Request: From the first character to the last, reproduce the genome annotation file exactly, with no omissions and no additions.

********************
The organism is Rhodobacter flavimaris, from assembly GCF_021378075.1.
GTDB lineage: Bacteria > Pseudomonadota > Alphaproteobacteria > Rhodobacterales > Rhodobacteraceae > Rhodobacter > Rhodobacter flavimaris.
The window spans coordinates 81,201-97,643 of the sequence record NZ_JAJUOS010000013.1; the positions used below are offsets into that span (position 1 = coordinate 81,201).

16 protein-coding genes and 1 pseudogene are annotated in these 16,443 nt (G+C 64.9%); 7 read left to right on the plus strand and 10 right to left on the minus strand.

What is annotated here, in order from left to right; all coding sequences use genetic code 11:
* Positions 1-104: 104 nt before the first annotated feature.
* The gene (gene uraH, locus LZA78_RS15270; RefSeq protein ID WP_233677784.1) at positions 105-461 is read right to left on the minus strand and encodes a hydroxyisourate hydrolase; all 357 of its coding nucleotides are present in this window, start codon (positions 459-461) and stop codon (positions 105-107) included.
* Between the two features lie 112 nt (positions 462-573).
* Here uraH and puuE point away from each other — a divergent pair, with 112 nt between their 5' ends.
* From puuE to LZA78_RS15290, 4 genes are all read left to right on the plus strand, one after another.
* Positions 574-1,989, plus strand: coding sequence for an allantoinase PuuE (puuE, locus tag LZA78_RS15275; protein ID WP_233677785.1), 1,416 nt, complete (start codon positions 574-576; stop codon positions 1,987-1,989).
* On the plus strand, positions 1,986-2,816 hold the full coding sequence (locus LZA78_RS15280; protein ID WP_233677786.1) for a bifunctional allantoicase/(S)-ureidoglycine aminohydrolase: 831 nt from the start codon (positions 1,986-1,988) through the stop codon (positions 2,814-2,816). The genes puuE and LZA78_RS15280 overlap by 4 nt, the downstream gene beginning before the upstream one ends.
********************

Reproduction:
The organism is Rhodobacter flavimaris, from assembly GCF_021378075.1.
GTDB lineage: Bacteria > Pseudomonadota > Alphaproteobacteria > Rhodobacterales > Rhodobacteraceae > Rhodobacter > Rhodobacter flavimaris.
The window spans coordinates 81,201-97,643 of the sequence record NZ_JAJUOS010000013.1; the positions used below are offsets into that span (position 1 = coordinate 81,201).

16 protein-coding genes and 1 pseudogene are annotated in these 16,443 nt (G+C 64.9%); 7 read left to right on the plus strand and 10 right to left on the minus strand.

What is annotated here, in order from left to right; all coding sequences use genetic code 11:
* Positions 1-104: 104 nt before the first annotated feature.
* The gene (gene uraH, locus LZA78_RS15270; RefSeq protein ID WP_233677784.1) at positions 105-461 is read right to left on the minus strand and encodes a hydroxyisourate hydrolase; all 357 of its coding nucleotides are present in this window, start codon (positions 459-461) and stop codon (positions 105-107) included.
* Between the two features lie 112 nt (positions 462-573).
* Here uraH and puuE point away from each other — a divergent pair, with 112 nt between their 5' ends.
* From puuE to LZA78_RS15290, 4 genes are all read left to right on the plus strand, one after another.
* Positions 574-1,989, plus strand: coding sequence for an allantoinase PuuE (puuE, locus tag LZA78_RS15275; protein ID WP_233677785.1), 1,416 nt, complete (start codon positions 574-576; stop codon positions 1,987-1,989).
* On the plus strand, positions 1,986-2,816 hold the full coding sequence (locus LZA78_RS15280; protein ID WP_233677786.1) for a bifunctional allantoicase/(S)-ureidoglycine aminohydrolase: 831 nt from the start codon (positions 1,986-1,988) through the stop codon (positions 2,814-2,816). The genes puuE and LZA78_RS15280 overlap by 4 nt, the downstream gene beginning before the upstream one ends.